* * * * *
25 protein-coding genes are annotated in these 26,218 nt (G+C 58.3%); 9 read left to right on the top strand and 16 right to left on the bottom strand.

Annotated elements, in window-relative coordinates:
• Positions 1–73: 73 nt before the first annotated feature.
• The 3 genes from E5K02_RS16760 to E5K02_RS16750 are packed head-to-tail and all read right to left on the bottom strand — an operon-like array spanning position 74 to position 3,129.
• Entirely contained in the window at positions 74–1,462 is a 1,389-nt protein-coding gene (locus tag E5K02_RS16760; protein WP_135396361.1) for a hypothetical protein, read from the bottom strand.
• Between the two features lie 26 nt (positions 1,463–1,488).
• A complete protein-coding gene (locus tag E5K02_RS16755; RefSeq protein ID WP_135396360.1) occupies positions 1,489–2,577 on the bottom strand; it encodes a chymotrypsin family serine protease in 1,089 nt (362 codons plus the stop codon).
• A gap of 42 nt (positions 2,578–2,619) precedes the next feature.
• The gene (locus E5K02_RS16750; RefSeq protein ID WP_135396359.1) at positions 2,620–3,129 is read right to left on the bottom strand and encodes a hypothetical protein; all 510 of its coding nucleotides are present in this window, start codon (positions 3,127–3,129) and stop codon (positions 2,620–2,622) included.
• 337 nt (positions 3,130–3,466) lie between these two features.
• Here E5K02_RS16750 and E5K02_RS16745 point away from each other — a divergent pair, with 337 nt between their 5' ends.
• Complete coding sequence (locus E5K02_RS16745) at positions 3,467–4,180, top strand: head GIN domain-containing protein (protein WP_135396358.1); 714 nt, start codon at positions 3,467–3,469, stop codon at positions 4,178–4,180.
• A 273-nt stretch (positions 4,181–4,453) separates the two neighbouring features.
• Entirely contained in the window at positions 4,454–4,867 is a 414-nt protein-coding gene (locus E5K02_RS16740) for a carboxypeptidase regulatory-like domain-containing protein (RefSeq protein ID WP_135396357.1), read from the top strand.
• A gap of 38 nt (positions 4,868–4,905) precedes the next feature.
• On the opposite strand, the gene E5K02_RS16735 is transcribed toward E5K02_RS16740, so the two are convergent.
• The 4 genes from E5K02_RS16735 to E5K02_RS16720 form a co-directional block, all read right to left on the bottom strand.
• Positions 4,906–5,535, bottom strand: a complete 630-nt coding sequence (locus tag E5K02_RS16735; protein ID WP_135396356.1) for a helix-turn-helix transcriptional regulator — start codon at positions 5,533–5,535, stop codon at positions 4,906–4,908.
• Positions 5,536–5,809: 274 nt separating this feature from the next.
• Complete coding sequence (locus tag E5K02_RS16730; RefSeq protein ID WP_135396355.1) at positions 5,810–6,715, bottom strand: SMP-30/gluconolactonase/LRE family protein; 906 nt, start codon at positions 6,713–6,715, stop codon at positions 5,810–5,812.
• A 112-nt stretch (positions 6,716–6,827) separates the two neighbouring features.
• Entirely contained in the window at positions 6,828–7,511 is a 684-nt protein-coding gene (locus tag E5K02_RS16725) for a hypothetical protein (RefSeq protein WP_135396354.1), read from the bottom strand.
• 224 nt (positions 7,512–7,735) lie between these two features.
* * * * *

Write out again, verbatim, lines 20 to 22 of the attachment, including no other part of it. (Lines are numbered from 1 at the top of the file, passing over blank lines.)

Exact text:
• Complete coding sequence (locus tag E5K02_RS16730; RefSeq protein ID WP_135396355.1) at positions 5,810–6,715, bottom strand: SMP-30/gluconolactonase/LRE family protein; 906 nt, start codon at positions 6,713–6,715, stop codon at positions 5,810–5,812.
• A 112-nt stretch (positions 6,716–6,827) separates the two neighbouring features.
• Entirely contained in the window at positions 6,828–7,511 is a 684-nt protein-coding gene (locus tag E5K02_RS16725) for a hypothetical protein (RefSeq protein WP_135396354.1), read from the bottom strand.